Officials from The University of Texas-Pan American were part of contingent from the Rio South Texas Region who visited the Research Triangle Park in Raleigh-Durham-Chapel Hill area of North Carolina Jan. 27-28 to learn how to best develop a similar technology research and development park planned for a site in McAllen.
"The Research Triangle Park is a model for innovation, education and economic development that has been applied around the world and a significant economic development generator for that region," said Dr. Wendy Lawrence-Fowler, UTPA vice provost for Research and Sponsored Projects. "We wanted to gain knowledge and learn best practices from the premier facility in the country."
Fowler and Dr. Miguel Gonzalez, UTPA associate dean of the School of Engineering and Computer Science, were part of an 11-member group representing the North American Advanced Manufacturing Research Initiative (NAAMREI), a South Texas network of 60 partners from K-12 and higher education, business, economic development, industry, finance and government focused on offering manufacturers across North America, and globally, access to proprietary, world-class advanced and rapid response manufacturing. UTPA is the leading research institution of NAAMREI.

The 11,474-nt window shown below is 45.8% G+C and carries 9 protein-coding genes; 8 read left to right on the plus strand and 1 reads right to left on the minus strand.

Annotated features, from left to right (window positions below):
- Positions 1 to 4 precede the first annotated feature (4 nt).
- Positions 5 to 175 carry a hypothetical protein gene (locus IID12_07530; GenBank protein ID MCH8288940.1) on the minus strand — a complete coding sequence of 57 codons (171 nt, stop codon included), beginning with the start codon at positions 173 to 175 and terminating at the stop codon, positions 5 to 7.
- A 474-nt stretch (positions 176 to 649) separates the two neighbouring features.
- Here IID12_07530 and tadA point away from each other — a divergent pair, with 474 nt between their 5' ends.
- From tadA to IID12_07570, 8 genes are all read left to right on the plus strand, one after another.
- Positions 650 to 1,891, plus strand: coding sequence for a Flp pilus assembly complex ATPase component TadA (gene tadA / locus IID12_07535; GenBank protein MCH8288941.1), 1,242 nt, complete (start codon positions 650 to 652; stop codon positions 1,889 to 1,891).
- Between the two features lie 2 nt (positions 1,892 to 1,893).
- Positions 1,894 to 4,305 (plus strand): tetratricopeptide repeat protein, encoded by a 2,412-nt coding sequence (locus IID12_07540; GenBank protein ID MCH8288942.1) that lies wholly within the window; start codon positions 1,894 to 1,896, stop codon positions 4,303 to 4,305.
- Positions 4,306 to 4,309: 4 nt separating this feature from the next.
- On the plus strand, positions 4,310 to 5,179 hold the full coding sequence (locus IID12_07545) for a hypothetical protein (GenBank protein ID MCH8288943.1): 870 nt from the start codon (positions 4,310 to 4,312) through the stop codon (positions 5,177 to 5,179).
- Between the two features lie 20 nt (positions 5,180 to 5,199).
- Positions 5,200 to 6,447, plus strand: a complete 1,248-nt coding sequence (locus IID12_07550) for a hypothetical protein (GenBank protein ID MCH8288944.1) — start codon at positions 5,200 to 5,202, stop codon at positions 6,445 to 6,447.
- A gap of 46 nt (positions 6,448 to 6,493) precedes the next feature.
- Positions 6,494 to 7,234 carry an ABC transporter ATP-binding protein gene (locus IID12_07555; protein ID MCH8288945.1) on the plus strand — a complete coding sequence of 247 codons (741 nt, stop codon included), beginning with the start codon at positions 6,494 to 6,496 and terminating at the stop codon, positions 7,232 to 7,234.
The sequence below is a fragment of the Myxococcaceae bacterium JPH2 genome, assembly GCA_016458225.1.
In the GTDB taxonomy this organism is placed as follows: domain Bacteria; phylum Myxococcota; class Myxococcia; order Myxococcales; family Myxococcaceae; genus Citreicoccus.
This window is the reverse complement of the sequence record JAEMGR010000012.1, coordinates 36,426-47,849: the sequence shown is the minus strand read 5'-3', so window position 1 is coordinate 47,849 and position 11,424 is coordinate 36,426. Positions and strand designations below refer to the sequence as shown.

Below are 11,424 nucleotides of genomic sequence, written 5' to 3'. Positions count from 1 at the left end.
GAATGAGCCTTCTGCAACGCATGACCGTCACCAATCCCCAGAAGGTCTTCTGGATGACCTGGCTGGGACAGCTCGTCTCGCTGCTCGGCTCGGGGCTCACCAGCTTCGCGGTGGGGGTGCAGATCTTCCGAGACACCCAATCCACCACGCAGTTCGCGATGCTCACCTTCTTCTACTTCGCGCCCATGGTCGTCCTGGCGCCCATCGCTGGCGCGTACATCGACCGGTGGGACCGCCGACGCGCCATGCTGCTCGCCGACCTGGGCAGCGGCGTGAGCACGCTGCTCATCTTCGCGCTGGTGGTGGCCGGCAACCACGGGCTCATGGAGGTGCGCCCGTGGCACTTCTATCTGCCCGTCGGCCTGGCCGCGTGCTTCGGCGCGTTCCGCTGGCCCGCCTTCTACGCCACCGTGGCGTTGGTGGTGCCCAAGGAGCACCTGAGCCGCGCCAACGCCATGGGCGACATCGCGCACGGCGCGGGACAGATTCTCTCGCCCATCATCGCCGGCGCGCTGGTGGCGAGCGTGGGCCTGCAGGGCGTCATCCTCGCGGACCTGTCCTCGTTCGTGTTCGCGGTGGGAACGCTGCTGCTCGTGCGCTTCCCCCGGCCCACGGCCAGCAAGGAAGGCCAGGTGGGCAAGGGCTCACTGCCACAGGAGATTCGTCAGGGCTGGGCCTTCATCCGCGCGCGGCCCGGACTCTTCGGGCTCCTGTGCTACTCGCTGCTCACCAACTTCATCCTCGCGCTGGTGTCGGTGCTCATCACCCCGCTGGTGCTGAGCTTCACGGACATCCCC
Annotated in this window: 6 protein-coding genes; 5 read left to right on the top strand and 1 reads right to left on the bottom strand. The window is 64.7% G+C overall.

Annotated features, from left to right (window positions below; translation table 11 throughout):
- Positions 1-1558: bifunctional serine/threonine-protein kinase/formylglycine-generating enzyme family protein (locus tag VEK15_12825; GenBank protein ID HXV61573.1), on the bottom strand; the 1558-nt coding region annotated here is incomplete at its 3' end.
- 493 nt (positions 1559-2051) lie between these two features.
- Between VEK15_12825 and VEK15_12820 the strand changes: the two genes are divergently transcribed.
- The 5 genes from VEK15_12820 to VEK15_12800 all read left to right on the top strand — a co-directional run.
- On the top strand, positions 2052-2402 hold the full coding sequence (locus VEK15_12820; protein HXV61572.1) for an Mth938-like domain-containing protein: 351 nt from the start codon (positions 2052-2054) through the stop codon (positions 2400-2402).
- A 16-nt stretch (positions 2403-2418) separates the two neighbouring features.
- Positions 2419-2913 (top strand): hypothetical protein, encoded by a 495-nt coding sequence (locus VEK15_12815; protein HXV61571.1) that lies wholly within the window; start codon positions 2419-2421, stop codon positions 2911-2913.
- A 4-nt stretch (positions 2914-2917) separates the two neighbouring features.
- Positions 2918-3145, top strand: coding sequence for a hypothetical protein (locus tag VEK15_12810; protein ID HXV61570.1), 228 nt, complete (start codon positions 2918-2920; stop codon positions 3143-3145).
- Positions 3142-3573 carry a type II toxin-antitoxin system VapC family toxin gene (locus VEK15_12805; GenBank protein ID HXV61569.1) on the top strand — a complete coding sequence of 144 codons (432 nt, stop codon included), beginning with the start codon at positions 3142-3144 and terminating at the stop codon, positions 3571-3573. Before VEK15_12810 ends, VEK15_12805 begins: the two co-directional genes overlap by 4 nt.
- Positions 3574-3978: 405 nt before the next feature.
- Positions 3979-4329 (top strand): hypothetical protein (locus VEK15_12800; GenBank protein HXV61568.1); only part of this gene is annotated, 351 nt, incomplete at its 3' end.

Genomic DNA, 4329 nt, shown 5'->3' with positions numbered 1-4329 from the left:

The Rapid Response Manufacturing Center, located on the UTPA campus, is one of NAAMREI's key strategies, along with workforce development, devoted to developing a world-class advanced manufacturing industry in the Rio South Texas Region.
The group also visited North Carolina State University's Centennial Campus Research Park, located on more than 1,000 acres adjacent to NC State's main campus, where companies, government agencies and university research and academic units work synergistically on technology transfer and innovation. For students and faculty, it provides opportunities for real world teaching and learning.
Fowler said the group additionally got to meet with representatives of the Research Triangle Institute, the Research Triangle Foundation and Dr. John Hardin, executive director of the North Carolina Board of Science and Technology under North Carolina's Secretary of Commerce's office.
"We were able to discuss park development with experts and to think strategically how our research and technology park could develop. We saw how, due to their parks' location, they were able to successfully leverage their research strengths with the region's sector strengths. In the Valley we want to leverage our strengths and resources to enhance manufacturing with a goal of becoming the hub for advanced manufacturing in the state, North America and globally," Fowler said.